The IDF's top legal officer said Thursday he is unconcerned by Palestinian Authority (PA) plans to sue Israel at the International Criminal Court (ICC) for "war crimes" in Hamas's latest terror war against the Jewish state last summer.
Major General Danny Efroni said the military is running 15 criminal investigations stemming from the 50-day war, expressing confidence they would head off a parallel probe by the Hague-based court.
"It should be enough with our quality and professionalism, and if it meets our professional standards then it should meet that of any others," he told journalists at a military legal conference near Tel Aviv.
Efroni denied that the PA unilateral move to join the court on January 7 – in breach of the Oslo Accords that created the PA - had put pressure on Israel to open its own investigations.
"All my decisions are unconnected to the ICC…there has been no change because we are professionals," he said. "When we decide to launch a criminal investigation, it's a full and thorough criminal investigation – it's not just to counteract the ICC – never."
The PA membership in the ICC, which takes effect on April 1, sets the scene for potential legal action against Israelis for alleged "war crimes," but many have noted it opens the path for Israel to sue the PA and Hamas for their numerous war crimes. PA Chairman Mahmoud Abbas's Fatah faction actively took part in Hamas's missile war on civilian centers.
On January 16 the ICC announced "a preliminary examination" into Israel's actions over a period including the Gaza war.
"When I get up in the morning, I can look in the mirror without any qualms of conscience," Efroni said. "Our agenda is not set by the ICC, we examine and investigate what should be investigated. We are a state that is willing and able to investigate and indict anyone that does something wrong."
Efroni's office has so far opened 15 criminal investigations into incidents which took place during the war and has heard testimony from 17 Gazans.
Among the cases are the shelling of a UN school used as a rocket launch site on July 24 that medics said killed at least 15 people, and the July 16 bombing of a beach where four children died as the IDF targeted terrorists.
Ten investigations were opened for clear-cut criminal acts, while the rest were the result of a probe by fact-finding assessment (FFA) teams looking into "exceptional incidents." So far, no indictments have been filed.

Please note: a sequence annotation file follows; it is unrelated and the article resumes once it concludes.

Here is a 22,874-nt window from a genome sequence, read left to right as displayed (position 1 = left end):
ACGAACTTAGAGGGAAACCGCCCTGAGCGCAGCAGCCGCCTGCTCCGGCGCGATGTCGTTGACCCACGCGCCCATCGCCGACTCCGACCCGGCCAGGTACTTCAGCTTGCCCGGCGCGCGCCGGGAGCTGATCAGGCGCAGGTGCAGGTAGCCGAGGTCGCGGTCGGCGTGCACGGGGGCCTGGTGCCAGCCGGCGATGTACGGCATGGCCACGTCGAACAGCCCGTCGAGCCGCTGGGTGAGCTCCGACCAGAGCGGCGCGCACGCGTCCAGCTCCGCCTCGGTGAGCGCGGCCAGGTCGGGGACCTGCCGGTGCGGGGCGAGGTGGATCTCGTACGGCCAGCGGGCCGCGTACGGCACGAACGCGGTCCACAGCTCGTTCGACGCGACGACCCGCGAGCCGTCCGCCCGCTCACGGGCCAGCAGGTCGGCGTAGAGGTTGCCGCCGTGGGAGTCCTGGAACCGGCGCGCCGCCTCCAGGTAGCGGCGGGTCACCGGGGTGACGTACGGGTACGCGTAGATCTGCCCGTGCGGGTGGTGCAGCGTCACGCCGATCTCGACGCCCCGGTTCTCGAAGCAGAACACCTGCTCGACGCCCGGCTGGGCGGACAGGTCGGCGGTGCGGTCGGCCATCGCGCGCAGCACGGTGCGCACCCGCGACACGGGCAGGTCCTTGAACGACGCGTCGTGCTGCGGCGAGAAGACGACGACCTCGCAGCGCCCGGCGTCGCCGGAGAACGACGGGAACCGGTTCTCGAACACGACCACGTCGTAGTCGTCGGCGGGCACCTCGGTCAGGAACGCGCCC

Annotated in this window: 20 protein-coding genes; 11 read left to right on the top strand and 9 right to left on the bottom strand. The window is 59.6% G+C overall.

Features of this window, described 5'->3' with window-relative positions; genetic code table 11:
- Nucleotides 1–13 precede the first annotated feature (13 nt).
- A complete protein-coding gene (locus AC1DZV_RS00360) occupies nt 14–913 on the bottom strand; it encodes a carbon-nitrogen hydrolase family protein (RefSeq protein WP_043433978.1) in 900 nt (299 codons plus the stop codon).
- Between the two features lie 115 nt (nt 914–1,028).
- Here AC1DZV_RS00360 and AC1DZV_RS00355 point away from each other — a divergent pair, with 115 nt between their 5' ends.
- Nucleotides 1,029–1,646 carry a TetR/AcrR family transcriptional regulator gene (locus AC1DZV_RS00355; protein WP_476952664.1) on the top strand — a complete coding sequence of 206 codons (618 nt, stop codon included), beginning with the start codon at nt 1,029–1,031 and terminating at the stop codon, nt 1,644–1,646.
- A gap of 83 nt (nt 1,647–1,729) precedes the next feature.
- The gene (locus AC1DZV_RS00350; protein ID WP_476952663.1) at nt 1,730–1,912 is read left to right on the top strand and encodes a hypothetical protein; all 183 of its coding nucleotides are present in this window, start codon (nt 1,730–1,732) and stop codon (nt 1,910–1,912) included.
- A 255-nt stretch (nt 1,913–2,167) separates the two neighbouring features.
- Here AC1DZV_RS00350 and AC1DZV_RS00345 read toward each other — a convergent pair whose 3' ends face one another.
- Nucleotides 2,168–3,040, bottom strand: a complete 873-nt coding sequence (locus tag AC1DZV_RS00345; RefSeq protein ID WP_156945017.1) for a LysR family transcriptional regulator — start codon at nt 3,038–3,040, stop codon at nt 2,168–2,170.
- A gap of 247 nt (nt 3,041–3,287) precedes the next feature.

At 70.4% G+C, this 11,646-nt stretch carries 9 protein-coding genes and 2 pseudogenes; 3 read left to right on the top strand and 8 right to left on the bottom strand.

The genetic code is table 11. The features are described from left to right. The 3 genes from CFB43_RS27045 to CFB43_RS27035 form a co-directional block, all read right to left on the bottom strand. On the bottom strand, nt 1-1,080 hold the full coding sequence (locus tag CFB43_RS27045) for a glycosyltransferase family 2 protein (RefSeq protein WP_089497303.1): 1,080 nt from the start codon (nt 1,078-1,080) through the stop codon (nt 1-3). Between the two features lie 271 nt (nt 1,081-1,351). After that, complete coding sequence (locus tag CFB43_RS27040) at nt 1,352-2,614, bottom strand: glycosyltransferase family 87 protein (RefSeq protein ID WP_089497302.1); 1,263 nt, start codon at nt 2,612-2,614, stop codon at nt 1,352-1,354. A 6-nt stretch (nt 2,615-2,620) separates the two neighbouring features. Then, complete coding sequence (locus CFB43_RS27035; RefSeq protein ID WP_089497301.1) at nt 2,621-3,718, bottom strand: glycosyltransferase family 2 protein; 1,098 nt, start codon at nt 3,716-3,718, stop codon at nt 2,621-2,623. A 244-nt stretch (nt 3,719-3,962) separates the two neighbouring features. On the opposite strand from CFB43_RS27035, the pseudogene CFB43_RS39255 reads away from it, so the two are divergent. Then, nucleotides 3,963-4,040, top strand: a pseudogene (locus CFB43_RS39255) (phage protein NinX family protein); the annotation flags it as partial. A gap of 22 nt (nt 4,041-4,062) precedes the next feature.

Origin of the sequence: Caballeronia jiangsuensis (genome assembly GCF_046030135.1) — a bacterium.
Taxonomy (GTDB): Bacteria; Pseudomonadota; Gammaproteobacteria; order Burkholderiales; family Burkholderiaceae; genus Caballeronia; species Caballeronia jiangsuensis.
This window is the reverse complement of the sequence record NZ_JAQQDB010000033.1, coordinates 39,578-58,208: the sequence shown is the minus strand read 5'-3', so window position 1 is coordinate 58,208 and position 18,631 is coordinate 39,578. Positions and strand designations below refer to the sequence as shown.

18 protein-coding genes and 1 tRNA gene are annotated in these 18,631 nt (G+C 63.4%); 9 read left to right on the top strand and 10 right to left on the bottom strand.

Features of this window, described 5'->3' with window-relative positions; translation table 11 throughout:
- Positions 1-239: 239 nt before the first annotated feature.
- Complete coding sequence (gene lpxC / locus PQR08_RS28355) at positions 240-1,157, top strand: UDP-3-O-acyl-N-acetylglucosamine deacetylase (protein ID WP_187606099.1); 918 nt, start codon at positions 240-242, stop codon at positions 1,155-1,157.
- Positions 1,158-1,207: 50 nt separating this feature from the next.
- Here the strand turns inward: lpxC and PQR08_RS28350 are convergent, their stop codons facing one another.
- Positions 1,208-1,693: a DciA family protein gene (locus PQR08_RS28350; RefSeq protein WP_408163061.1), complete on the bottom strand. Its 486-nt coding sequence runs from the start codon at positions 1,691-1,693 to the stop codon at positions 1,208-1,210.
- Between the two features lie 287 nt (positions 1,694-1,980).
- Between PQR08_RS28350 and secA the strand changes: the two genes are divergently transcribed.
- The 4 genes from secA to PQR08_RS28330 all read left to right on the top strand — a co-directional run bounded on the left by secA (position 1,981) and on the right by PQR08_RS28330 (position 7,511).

Efroni said two other cases filed through the Gaza-based Palestinian Center for Human Rights – one of them relating to allegations of theft – had been closed after the complainants failed to testify.
"We said they would have the immunity to come and go back to the Gaza Strip but they decided not to come," he noted.
There are also a number of other high-profile cases under investigation, with Efroni to rule on whether or not to open a criminal probe.
One relates to an incident on August 1 known as "Black Friday," when a ceasefire with Hamas was already supposedly in place and terrorists surprised an IDF elite unit, killing three soldiers and abducting the body of one of them, Second Lt. Hadar Goldin hy”d.
In the chase that ensued, IDF artillery pulverized the area near the tunnel into which Goldin's body was abducted, as part of the Hannibal Protocol that the IDF employs in such cases – using all means to eliminate the abducting terrorists, even if it means killing the abducted soldier as well. Dozens of Arabs were reportedly killed, leading some leftists to demand that soldiers be put on trial.
Efroni confirmed he was examining the case but refused to be drawn on what he would decide. "It's on my table and I have to make a decision," he said.
Last month, Defense Minister Moshe Ya'alon expressed his firm opposition to any criminal probe of Black Friday.
Efroni shrugged off the issue, saying "I don't feel that I'm under any pressure" either way.
Efroni said that if the FFA findings indicate "reasonable suspicion of committing a crime or a severe breach of the laws of armed conflict, then a criminal investigation will be opened."
In many cases, the decision of whether or not to open a criminal probe was a matter of interpretation, he said.